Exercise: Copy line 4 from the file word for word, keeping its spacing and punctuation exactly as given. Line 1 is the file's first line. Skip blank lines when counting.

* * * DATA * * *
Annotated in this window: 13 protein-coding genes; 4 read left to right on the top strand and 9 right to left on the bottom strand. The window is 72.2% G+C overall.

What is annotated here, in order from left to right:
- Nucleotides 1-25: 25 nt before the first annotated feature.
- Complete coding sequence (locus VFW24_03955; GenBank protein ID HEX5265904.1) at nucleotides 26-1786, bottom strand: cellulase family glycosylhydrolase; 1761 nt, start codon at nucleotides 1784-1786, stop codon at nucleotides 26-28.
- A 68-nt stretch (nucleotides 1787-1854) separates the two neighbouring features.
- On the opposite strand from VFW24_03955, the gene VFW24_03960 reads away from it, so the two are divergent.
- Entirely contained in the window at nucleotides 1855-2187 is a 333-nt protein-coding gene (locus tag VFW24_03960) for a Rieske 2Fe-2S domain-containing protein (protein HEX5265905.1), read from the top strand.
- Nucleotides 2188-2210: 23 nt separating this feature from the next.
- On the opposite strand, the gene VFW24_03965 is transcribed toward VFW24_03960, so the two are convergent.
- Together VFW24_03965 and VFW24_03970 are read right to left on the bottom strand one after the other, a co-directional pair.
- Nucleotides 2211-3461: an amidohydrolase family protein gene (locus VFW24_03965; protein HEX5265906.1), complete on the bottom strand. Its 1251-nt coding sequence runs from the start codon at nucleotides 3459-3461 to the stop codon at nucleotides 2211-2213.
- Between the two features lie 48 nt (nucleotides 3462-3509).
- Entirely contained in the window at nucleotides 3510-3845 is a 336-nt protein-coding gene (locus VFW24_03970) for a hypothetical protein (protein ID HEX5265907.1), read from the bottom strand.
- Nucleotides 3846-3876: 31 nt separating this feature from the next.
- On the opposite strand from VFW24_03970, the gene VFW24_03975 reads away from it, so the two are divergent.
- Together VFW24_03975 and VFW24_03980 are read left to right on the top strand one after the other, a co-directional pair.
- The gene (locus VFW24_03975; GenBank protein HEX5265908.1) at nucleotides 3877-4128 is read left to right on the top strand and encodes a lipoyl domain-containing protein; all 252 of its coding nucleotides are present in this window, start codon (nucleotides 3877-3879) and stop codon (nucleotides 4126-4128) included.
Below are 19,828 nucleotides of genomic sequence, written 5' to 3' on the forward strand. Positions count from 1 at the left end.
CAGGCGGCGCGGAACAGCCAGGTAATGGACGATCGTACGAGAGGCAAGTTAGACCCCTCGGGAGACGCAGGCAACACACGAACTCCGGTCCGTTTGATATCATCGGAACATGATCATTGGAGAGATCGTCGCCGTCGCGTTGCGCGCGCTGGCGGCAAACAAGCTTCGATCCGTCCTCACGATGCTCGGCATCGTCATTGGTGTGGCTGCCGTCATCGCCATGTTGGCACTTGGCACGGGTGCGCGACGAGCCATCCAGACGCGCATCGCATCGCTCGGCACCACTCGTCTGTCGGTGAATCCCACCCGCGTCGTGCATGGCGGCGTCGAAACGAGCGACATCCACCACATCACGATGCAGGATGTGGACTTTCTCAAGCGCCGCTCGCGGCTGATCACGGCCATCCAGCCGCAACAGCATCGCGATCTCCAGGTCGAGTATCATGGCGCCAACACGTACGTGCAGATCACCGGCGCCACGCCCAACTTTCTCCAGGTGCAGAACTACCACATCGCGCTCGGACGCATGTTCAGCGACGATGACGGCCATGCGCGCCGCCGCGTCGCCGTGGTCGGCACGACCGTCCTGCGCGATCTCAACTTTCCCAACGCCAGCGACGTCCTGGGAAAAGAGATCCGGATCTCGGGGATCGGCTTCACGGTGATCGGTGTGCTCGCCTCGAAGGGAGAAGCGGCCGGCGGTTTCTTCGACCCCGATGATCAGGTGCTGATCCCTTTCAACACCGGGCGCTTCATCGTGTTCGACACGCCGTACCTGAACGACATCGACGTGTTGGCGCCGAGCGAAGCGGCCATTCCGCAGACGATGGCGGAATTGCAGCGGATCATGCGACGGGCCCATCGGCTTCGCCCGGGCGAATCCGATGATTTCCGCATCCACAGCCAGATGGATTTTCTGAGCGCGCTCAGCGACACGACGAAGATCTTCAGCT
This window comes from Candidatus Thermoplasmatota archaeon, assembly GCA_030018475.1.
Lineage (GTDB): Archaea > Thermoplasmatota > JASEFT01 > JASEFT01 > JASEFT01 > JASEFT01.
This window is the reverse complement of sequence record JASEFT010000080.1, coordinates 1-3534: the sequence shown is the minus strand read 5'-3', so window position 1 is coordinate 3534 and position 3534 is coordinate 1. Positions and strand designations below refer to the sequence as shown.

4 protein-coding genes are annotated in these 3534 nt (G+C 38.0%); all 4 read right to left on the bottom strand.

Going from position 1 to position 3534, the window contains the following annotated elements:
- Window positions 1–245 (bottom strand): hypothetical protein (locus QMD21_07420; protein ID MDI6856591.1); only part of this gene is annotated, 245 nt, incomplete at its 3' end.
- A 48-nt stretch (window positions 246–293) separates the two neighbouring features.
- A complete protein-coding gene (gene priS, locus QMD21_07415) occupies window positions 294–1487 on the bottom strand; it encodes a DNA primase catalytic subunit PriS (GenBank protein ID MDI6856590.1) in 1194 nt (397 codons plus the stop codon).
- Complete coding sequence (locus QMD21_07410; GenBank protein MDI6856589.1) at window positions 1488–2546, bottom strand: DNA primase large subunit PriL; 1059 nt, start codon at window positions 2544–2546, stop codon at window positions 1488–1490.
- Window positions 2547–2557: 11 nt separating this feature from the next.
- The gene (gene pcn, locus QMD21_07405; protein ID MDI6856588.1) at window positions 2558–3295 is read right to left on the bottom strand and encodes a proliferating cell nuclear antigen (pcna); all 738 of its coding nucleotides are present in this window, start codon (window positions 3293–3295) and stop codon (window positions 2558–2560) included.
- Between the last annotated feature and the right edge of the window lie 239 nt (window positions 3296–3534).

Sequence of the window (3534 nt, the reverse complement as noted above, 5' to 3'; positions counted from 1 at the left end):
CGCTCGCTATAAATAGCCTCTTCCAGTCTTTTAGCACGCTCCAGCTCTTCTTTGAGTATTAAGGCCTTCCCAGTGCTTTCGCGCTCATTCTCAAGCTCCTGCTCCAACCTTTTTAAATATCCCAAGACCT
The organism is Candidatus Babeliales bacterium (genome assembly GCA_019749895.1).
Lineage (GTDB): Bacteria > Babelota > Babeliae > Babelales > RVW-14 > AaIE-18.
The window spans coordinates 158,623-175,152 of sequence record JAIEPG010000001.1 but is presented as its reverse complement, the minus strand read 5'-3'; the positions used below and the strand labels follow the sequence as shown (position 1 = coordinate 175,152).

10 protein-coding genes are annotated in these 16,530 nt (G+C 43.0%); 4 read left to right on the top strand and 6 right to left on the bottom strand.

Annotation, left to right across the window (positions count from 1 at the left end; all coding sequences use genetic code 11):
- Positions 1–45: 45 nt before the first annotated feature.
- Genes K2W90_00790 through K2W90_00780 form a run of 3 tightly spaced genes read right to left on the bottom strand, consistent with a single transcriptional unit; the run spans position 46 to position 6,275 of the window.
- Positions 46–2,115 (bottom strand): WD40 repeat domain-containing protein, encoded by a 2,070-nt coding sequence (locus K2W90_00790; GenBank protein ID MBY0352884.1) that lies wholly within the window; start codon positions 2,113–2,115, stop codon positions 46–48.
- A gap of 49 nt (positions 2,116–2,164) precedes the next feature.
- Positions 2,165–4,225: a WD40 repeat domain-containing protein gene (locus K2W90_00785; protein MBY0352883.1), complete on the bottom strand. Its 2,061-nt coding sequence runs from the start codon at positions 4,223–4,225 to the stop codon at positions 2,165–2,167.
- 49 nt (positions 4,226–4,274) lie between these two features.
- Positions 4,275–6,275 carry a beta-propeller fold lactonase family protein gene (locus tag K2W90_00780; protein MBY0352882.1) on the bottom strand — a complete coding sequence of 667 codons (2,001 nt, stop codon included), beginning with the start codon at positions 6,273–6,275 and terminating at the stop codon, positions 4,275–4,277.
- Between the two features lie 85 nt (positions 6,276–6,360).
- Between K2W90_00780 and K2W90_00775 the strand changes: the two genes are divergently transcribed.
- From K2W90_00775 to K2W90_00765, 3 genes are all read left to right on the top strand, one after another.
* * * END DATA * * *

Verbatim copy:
- Complete coding sequence (locus VFW24_03955; GenBank protein ID HEX5265904.1) at nucleotides 26-1786, bottom strand: cellulase family glycosylhydrolase; 1761 nt, start codon at nucleotides 1784-1786, stop codon at nucleotides 26-28.